Katie Martin, CFA, CFP®
July 1, 2021
You know the importance of putting money away for retirement, but how do you know where you should put it? IRA, Roth IRA, 401(k), Roth 401(k) – the options can be confusing, especially when the rules around the different account types continue to evolve.
The short answer – it depends. This is one of the most common challenges I help my clients navigate, so it’s worth devoting the next two blog posts to the topic. The first step is clarifying the nuances of some of the different retirement accounts. Next month, we’ll talk about how to decide where your next dollar of retirement savings should go.
First, let’s review some of the differences between the more common types of accounts:
401(k) or 403(b)
You’re probably familiar with these as the retirement savings plan provided by your employer. Often, your company will match a portion of what you contribute to incentivize saving for retirement. With a traditional 401(k), your contribution comes out pre-tax, which means anything you contribute reduces your taxable income today. The money in the account grows tax-free, but you will pay ordinary income taxes when you take money out in retirement. You can contribute up to $19,500 to your 401(k) or 403(b) today (or $26,000 if you’re over 50), not including what your employer contributes on your behalf. The money saved in a 401(k) will ultimately be subject to required minimum distributions (RMDs), which start when you turn 72 ½.
You may already have a good grasp for how 401(k) contributions work, but one thing I find often catches clients by surprise is the impact their RMDs may have in retirement. The distributions that will be required in retirement might end up being significant, which can lead to a higher tax bill than you might expect. You might think just maxing out your contributions to your 401(k) is the best step to take for saving for retirement – and it is a noteworthy accomplishment! – but it may make more sense to leverage other kinds of retirement savings vehicles, too. Just going to leave it at that as a little foreshadowing for next month’s post.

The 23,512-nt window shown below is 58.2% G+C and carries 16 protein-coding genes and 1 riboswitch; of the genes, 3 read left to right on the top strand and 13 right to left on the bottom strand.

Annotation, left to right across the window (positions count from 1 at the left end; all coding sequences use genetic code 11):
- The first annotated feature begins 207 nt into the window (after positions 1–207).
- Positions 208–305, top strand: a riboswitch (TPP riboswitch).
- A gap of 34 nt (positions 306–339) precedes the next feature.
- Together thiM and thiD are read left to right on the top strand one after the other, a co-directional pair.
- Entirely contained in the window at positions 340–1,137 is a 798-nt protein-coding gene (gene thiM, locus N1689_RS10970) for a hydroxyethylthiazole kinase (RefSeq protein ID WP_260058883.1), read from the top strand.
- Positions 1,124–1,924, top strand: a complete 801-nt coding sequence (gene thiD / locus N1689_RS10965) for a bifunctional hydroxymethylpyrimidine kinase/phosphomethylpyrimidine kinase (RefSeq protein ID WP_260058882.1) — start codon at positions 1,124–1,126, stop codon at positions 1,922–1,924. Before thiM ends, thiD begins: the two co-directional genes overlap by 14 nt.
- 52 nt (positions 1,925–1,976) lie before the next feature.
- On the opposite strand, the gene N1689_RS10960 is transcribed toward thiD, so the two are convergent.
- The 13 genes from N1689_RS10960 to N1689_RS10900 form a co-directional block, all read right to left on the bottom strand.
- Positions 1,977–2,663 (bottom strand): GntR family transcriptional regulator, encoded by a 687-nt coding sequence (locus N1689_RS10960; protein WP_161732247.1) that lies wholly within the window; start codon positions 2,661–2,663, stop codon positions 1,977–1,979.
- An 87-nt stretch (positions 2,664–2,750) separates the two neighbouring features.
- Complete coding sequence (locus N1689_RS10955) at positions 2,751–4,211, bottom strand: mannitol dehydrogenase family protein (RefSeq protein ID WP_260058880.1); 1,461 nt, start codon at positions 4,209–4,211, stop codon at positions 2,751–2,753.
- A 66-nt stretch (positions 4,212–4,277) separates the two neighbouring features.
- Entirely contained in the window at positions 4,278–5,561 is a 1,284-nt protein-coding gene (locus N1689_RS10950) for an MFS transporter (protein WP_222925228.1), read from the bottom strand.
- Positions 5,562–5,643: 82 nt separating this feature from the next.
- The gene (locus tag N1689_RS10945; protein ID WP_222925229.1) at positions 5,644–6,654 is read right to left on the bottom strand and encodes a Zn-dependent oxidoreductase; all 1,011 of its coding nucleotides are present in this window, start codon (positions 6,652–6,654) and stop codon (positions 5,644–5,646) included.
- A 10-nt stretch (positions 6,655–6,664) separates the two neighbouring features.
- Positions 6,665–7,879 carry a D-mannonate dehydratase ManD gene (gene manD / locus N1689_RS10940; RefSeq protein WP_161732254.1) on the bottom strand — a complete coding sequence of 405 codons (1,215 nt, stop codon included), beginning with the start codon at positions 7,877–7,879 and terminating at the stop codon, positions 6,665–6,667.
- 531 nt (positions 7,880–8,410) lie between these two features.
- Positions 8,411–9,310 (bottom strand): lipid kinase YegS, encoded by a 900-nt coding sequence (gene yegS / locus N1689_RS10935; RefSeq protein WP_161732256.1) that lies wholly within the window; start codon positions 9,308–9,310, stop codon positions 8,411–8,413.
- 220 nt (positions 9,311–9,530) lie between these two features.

The biggest benefit of Roth IRAs is the ability to withdraw money tax-free in retirement. This is because the contributions are made with after-tax money. So, while you don’t get a tax benefit today, being able to have money you can withdraw tax-free in retirement can be very useful. Roth IRAs also aren’t subject to RMDs, so you have more control over when money is withdrawn from the account. There are more limitations on Roth IRA contributions, though – your ability to contribute gets phased out at certain levels of income (starting at $198,000 for married filing jointly, for example,) and the contribution limit is $6000 (or $7000 if you’re over age 50.)
Even if you’re over the income limit to be able to contribute directly to a Roth IRA, you may be able to make what’s called a backdoor Roth IRA contribution. Where possible, this is a solution I try to implement with my clients to increase the amount of tax-free income they can draw from in retirement.
Roth 401(k) or 403(b)
Roth 401(k)s are relatively new (they were introduced in 2006) and combine some of the features of traditional 401(k)s and Roth IRAs. While not all companies offer them, they are becoming more common all the time. Roth 401(k) contributions are made after-tax, but the money grows tax-free and qualified withdrawals in retirement are not taxed. Roth 401(k)s have the same contribution limit as traditional 401(k)s of $19,500. (Quick note here that the $19,500 is a combined limit for all types of 401(k) contributions.)
It’s important to point out that there isn’t an income limitation on a Roth 401(k), which is a big difference from a Roth IRA. So even if you’re a higher earner, you’re still able to contribute to this account.
Hopefully, this provides a little more clarity around how some of the different retirement accounts work, but you’re probably left wondering, “what do I do about it?” Stay tuned for next month’s post where I’ll share some thoughts on how to decide where that next dollar of retirement savings should go to be working most effectively for you.
This blog post is intended for general information only and should not be construed as personalized investment, legal, or tax advice. The information is based on sources believed to be reliable; however, its accuracy or completeness cannot be guaranteed. Statements made in this blog may be subject to change depending on revisions to the tax code, statutes, regulations, or government policy. Please consult your accountant, attorney, or financial advisor prior to engaging in any legal, investment, or tax strategy.